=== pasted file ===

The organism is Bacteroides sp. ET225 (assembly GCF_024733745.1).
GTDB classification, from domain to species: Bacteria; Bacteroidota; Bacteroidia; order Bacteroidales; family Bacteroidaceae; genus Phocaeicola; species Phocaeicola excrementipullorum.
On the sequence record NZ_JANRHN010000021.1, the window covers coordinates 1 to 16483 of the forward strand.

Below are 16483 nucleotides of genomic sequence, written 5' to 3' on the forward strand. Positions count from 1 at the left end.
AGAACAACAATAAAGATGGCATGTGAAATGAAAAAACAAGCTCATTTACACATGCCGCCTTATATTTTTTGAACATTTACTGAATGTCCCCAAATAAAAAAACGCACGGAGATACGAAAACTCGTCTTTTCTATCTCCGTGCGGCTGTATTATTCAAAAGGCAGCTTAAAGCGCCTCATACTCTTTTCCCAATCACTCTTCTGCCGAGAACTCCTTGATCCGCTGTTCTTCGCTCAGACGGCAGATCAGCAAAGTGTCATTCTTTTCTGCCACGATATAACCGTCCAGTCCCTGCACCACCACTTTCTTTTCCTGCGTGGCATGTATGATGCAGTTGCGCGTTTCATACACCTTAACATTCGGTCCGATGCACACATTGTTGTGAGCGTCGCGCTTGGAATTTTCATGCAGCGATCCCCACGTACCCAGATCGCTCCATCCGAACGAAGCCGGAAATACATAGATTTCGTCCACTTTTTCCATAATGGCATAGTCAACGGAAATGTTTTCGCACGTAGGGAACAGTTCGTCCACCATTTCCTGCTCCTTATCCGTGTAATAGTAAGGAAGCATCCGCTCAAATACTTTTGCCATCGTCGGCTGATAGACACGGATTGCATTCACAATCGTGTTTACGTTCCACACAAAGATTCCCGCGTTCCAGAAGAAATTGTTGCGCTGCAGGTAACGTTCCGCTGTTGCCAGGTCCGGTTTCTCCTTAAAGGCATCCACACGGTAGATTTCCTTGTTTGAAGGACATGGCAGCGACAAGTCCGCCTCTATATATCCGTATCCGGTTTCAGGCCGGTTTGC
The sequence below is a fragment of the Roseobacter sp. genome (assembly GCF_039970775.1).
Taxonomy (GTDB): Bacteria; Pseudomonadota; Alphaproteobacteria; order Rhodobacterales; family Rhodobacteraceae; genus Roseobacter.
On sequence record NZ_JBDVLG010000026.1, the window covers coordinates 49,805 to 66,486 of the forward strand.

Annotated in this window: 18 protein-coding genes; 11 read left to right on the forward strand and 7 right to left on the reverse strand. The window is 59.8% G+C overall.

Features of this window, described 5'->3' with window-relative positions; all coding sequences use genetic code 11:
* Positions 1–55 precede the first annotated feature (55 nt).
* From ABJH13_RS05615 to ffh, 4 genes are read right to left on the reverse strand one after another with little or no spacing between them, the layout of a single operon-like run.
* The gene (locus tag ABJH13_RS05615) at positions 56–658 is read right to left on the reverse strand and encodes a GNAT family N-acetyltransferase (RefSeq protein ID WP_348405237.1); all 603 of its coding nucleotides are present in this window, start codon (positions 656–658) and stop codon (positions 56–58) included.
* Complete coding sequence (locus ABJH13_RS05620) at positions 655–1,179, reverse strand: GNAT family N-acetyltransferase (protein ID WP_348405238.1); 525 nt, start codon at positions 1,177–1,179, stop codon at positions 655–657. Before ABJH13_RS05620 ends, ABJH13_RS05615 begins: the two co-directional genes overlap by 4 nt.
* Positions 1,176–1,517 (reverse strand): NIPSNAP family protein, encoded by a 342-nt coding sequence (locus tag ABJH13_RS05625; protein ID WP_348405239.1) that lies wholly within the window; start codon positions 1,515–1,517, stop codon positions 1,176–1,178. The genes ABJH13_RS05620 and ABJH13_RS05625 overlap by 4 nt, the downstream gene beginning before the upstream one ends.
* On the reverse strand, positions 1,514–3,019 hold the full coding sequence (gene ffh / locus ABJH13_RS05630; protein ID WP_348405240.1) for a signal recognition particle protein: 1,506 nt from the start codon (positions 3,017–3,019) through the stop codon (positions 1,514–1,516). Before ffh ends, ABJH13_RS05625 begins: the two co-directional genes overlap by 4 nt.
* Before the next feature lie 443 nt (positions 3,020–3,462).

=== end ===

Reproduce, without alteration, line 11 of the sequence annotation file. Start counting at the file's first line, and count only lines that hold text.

* Positions 1–55 precede the first annotated feature (55 nt).